In Amazing Spider-Man Annual #1, Steve Ditko and Stan Lee showed us how Spider-Man’s powers work…

I sort of like to imagine that scene with Spider-Man lifting weights as the Hulk, Thor and the Thing watch as having actually occurred in continuity. “Whoa, hey, fellas, check out what this guy’s up to!” “I know, right? I was out rampaging but I was stopped in my tracks when I saw this dude lifting!”

Okay, so we’ve established that Spider-Man has the powers of a spider and Animal Man has the powers of ANY animals, INCLUDING a spider. So let’s then see how that was addressed in an issue of Animal Man…

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10 Goofiest Moments from the First 10 Batman Detective Comics Stories

10 Goofiest Moments from the First 10 Batman Detective Comics Stories

I believe that this is the first new “Goofiest Moments” entries in…oh…about six years. Fun!

Anyhow, in this feature, I examine the goofiest moments from a specific stretch of a particular comic book series.

This week, we look at the next ten issues of the Batman feature in Detective Comics #27-36, written by Bill Finger (#27-28, #35-36) and Gardner Fox (#29-34) and drawn by Bob Kane, with backgrounds by Sheldon Moldoff (#30-35) and Jerry Robinson (#36).

As always, this is all in good fun. I don’t mean any of this as a serious criticism of the comics in question. Not only were these writers certainly never imagining people still reading these comics decades after they were written, great comics often have goofy moments (Kirby/Lee’s Fantastic Four is one of the best comic book runs of all-time and there were TONS of goofy stuff in those 100 plus issues!).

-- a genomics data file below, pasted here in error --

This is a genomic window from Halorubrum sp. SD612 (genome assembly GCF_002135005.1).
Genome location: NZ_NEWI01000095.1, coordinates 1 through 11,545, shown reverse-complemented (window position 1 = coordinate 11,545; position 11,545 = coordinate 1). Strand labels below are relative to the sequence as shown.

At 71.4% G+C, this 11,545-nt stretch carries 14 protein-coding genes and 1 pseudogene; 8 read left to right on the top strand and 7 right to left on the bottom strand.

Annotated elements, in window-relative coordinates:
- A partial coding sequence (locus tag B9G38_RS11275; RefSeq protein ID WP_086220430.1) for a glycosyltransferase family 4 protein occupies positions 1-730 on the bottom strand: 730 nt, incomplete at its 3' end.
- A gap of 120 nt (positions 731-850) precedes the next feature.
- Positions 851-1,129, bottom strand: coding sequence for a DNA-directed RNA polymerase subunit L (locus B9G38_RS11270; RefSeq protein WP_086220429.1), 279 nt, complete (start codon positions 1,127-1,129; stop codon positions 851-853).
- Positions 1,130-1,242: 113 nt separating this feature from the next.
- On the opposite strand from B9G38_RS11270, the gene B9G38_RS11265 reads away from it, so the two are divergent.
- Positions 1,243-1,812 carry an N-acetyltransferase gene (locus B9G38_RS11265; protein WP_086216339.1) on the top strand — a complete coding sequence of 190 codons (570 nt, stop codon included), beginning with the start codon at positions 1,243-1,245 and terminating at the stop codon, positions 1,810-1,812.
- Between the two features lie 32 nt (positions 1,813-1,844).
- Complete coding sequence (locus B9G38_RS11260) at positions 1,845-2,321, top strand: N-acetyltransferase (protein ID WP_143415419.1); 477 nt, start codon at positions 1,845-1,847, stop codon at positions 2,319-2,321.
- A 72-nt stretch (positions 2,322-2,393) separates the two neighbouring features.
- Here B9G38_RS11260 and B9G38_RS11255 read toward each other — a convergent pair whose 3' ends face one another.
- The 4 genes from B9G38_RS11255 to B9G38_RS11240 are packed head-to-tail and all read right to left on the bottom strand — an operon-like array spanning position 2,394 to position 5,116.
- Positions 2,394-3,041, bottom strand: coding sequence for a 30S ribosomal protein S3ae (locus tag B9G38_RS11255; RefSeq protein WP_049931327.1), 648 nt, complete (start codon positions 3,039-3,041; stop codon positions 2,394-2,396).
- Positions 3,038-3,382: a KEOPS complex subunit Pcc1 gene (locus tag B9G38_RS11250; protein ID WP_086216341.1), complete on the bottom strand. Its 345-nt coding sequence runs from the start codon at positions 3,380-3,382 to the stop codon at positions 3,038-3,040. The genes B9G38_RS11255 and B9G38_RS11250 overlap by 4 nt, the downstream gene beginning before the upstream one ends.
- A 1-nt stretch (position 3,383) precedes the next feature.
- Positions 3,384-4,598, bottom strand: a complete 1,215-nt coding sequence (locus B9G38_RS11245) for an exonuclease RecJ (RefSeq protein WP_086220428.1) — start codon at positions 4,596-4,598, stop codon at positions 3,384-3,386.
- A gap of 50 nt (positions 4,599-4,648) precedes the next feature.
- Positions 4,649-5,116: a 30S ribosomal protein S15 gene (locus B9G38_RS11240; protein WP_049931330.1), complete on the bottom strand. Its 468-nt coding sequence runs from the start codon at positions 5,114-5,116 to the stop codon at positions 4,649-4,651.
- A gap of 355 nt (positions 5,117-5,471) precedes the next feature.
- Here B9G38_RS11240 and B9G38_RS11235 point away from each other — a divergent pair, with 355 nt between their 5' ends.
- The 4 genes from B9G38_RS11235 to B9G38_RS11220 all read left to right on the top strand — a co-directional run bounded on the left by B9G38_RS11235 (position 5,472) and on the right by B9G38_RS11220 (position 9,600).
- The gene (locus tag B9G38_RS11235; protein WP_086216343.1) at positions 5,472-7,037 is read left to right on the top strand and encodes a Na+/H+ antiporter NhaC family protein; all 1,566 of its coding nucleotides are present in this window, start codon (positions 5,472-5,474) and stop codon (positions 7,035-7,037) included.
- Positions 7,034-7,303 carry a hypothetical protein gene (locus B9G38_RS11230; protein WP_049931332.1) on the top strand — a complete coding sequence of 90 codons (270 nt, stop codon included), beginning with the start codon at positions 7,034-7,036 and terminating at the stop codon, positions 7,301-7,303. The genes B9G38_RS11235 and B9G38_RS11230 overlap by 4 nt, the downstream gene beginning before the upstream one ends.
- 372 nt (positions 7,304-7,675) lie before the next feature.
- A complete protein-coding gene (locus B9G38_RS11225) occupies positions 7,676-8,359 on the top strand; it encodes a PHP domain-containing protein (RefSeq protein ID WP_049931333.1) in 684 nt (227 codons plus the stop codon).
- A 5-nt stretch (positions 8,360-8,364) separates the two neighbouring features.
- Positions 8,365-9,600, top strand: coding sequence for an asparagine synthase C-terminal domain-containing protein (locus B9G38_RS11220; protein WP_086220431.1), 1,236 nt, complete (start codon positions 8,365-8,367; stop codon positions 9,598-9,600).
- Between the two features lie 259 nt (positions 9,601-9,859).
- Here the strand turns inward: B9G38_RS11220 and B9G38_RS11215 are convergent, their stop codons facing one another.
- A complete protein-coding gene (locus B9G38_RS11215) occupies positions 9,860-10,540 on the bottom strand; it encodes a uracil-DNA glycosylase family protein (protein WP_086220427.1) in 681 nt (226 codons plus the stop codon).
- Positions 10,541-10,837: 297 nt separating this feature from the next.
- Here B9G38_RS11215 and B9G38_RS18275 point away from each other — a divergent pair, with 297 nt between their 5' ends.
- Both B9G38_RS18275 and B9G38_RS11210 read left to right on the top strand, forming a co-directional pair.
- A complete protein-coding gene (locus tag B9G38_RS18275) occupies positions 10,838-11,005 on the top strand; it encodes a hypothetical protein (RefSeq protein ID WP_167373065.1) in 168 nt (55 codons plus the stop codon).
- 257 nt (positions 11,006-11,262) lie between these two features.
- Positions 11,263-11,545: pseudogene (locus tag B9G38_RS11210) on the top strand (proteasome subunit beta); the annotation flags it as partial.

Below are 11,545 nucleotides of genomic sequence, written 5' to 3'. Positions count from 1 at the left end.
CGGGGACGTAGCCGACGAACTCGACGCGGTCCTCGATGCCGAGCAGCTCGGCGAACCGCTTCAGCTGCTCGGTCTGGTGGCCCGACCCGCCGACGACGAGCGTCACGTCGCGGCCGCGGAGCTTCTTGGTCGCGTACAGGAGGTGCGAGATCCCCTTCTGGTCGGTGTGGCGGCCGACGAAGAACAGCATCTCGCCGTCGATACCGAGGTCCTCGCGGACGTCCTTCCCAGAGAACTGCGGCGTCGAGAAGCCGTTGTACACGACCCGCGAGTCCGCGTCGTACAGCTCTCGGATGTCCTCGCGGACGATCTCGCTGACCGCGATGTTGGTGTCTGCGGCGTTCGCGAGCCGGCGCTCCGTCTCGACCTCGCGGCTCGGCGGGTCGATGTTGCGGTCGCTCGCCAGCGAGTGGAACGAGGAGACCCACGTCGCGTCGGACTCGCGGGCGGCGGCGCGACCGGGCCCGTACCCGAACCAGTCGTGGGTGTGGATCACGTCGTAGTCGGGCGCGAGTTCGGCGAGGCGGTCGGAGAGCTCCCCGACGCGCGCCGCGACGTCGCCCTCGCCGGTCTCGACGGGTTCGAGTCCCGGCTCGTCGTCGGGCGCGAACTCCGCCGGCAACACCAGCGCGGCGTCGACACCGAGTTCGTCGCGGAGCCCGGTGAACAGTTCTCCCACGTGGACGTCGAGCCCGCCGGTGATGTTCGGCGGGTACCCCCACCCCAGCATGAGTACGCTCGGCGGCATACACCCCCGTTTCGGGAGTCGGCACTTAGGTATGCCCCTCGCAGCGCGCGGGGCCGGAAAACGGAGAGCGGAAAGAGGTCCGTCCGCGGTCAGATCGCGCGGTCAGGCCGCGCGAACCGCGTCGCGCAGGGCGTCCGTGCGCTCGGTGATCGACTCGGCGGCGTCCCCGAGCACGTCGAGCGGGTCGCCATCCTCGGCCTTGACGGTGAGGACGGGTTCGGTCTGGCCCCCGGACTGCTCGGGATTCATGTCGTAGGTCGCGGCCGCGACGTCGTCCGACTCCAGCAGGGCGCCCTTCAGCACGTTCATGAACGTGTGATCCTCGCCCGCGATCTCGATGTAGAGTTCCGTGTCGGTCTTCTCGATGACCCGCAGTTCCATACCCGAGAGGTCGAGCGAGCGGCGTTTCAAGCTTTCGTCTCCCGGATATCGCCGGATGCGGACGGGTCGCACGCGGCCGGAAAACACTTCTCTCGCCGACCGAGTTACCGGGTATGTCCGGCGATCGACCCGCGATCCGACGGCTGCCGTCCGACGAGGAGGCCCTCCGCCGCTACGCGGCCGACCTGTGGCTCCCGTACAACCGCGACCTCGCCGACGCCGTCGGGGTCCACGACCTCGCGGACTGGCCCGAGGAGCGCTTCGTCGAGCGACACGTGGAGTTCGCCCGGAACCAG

In Detective Comics #35, the bad guy turns out to be in disguise as a Chinese man. It’s super-racist, so I didn’t feel right including it on the list, but at the same time, it was also super goofy, so I figure I had to at least MENTION it…


In Detective Comics #33, Batman defeats a villain who has a Dirigible of Death. Here’s the thing, though, in the opening of the story, the bad guy kills THOUSANDS of people!!!

That’s hilariously messed up. They get that a thousand people dying is a super huge deal, right?

We can’t look at early issue of Detective Comics without noting that, yes, in Batman’s first appearance, he wore purple gloves…

It likely was just a coloring mistake and they intended for him to actually not be wearing any gloves at all and they just colored his hands as if they were gloves, but either way, it looks ridiculous. After going to glove-less for the next issue, he went to the traditional gloves pretty soon afterwards. This would be higher except, like I said, I’m pretty sure it wasn’t intentional.

In Detective Comics #31, Batman stops a young woman from killing a guy and then, hilariously enough, it’s his fiancee!!

Yes, that is how Julie Madison, Bruce Wayne’s fiancee, was introduced into the comics. “Oh, hey, it’s that fiancee that I never mentioned before! Fancy meeting you here!”

Later on in that adventure, Bruce is just talking out loud to himself, you know, just the way that any normal person would…

Couldn’t that have just been in a thought balloon? Now we know why he got a sidekick, he just really really needed someone to talk to!

Finally, before we get into the top ten, we look at what happened when Batman arrived at the home of the Mad Monk, the guy who hypnotized Julie. Why, what’s that, an APE?!?

Nobody ever expects to suddenly be attacked by an ape.